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Title: A mechanistic study of the implications of ozone and drought effects on vegetation for global warming
Author: Wagg, Serena Keri
Awarding Body: Lancaster University
Current Institution: Lancaster University
Date of Award: 2012
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The effects of increasing background ozone on plant physiology, biochemistry and ecology is of growing concern as tropospheric ozone concentrations are predicted to continue to rise throughout this century in many regions in the Northern Hemisphere principally due to transboundary transport of precursor emissions from Asia and America. Alongside predicted ozone increases, climate models indicate more frequent global drought events. The aim of this study was to investigate the impacts of increasing background ozone in combination with reduced soil moisture availability on the mechanisms of ozone damage, principally with regard to impairment of stomatal response to closing stimuli. Mesotrophic grassland species, Dactylis glomerata, Ranunculus dcris, and Geranium sylvaticum, and ozone-sensitive and tolerant genotypes of a bioindicator species, Phaseolus vulgaris, commonly used in the International Cooperative Programme on the effects of air pollution on crops and (semi-) natural vegetation, were used to determine ozone effects in experiments using solardomes. A significant reduction in below-ground carbon allocation with increasing ozone was found for D. glomerata and R. Acris; this effect was the same and enhanced respectively, when in combination with reduced water availability, indicating loss of root sink strength, particularly in response to carbon fixation. Additional effects of elevated ozone included delayed flowering and seed-head production and reduced above-ground biomass for G. Sylvaticum and reduced pod yield for P. vulgaris. Furthermore, for some species studied (D. glomerata and R. acris) elevated ozone corresponded with an increase in stomatal conductance, in contrast to a decrease reported in several previous studies, and shown here for G. sylvaticum, indicating loss of stomatal control in these species. In addition to these effects, which can be directly related to species fitness, for D. glomerata (and to a lesser extent R. acris), a loss of stomatal sensitivity to soil drying and other environmental stimuli was observed in elevated ozone conditions. Further investigation of this, particularly of the reduced response to soil drying, and using the species, P. vulgaris indicated that this was due to a reduction in sensitivity to ABA in elevated ozone conditions, as there was a reduced response to exogenously applied ABA and reduced leaf ABA content in the ozone-sensitive but not ozone-resistant P. vulgaris. Implications for these reduced responses of stomatal conductance to environmental stimuli for the individual species concerned are varied and it is possible that this could be advantageous in the short term, but deleterious if the stress is maintained. Evidence of this was found for D. glomerata, where initially above ground biomass was stimulated with elevated ozone, but as the treatment continued, subsequently the above-ground biomass was substantially reduced. In a wider context, reduced response of stomatal conductance to environmental stimuli under elevated ozone conditions could influence predicted effects of Dynamic Vegetation Models and General Circulation Models, which assume reduced leaf gas exchange under elevated ozone and a 'normal' response to environmental stimuli, therefore these models may need to take account of this to improve accuracy when predicting effects in future ozone and CO2 scenarios. In addition, the findings here indicate that increased plant transpiration under elevated ozone concentrations could potentially influence catchment scale hydrology as soil moisture content would be reduced.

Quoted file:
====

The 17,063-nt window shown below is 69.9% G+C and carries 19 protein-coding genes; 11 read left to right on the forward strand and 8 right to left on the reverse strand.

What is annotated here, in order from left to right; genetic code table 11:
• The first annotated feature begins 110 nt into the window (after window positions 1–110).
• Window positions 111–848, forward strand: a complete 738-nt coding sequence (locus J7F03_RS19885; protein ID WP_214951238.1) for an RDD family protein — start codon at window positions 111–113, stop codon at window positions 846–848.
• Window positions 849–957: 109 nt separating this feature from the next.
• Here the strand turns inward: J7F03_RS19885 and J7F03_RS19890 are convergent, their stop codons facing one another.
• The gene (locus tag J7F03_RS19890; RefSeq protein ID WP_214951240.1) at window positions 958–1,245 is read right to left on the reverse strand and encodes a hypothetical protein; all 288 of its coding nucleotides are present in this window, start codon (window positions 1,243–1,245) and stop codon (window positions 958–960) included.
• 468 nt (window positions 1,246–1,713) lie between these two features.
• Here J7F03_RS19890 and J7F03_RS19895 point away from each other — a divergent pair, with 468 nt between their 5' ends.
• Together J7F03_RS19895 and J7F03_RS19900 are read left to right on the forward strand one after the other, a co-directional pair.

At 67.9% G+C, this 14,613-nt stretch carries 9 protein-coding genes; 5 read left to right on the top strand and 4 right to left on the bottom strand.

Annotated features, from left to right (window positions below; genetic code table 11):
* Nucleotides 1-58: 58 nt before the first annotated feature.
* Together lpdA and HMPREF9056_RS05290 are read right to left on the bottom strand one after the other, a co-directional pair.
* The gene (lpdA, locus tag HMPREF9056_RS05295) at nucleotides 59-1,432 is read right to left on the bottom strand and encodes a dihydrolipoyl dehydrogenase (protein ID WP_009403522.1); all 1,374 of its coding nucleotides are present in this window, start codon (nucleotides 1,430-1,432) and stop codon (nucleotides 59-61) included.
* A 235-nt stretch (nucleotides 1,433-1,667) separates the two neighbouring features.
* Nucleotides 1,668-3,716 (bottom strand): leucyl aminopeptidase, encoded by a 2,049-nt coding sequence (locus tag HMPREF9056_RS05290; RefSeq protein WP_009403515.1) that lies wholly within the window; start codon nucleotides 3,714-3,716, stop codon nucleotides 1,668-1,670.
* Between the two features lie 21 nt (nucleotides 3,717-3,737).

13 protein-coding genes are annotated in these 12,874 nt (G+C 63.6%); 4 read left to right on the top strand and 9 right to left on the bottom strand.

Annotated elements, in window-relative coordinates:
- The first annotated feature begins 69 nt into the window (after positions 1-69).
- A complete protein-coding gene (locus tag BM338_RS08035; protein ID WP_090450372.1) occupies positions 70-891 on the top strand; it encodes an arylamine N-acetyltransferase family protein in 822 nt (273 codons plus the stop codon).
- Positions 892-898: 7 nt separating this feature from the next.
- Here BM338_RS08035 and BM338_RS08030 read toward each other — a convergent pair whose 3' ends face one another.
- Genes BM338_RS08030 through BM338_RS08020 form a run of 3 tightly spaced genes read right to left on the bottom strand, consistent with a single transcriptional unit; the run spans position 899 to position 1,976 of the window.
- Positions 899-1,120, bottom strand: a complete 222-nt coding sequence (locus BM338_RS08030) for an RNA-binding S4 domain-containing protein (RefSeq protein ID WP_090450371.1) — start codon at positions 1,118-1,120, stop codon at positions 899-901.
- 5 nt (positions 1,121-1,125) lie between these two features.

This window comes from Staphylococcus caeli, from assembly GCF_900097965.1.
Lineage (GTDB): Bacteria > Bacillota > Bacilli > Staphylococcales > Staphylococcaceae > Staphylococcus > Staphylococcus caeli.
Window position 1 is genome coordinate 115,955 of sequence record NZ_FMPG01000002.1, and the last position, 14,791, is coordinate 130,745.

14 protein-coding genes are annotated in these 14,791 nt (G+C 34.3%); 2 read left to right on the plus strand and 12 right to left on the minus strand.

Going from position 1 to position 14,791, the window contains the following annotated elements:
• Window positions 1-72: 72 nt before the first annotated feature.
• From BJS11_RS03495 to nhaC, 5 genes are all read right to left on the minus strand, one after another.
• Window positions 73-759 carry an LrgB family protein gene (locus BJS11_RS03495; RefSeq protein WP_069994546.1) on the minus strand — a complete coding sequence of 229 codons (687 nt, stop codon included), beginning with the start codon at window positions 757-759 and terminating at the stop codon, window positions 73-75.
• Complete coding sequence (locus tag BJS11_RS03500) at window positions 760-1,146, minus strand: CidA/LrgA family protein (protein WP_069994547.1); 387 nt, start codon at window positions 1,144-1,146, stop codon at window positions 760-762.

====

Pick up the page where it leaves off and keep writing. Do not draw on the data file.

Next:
Supervisor: Not available Sponsor: Not available
Qualification Name: Thesis (Ph.D.) Qualification Level: Doctoral
EThOS ID:  DOI: Not available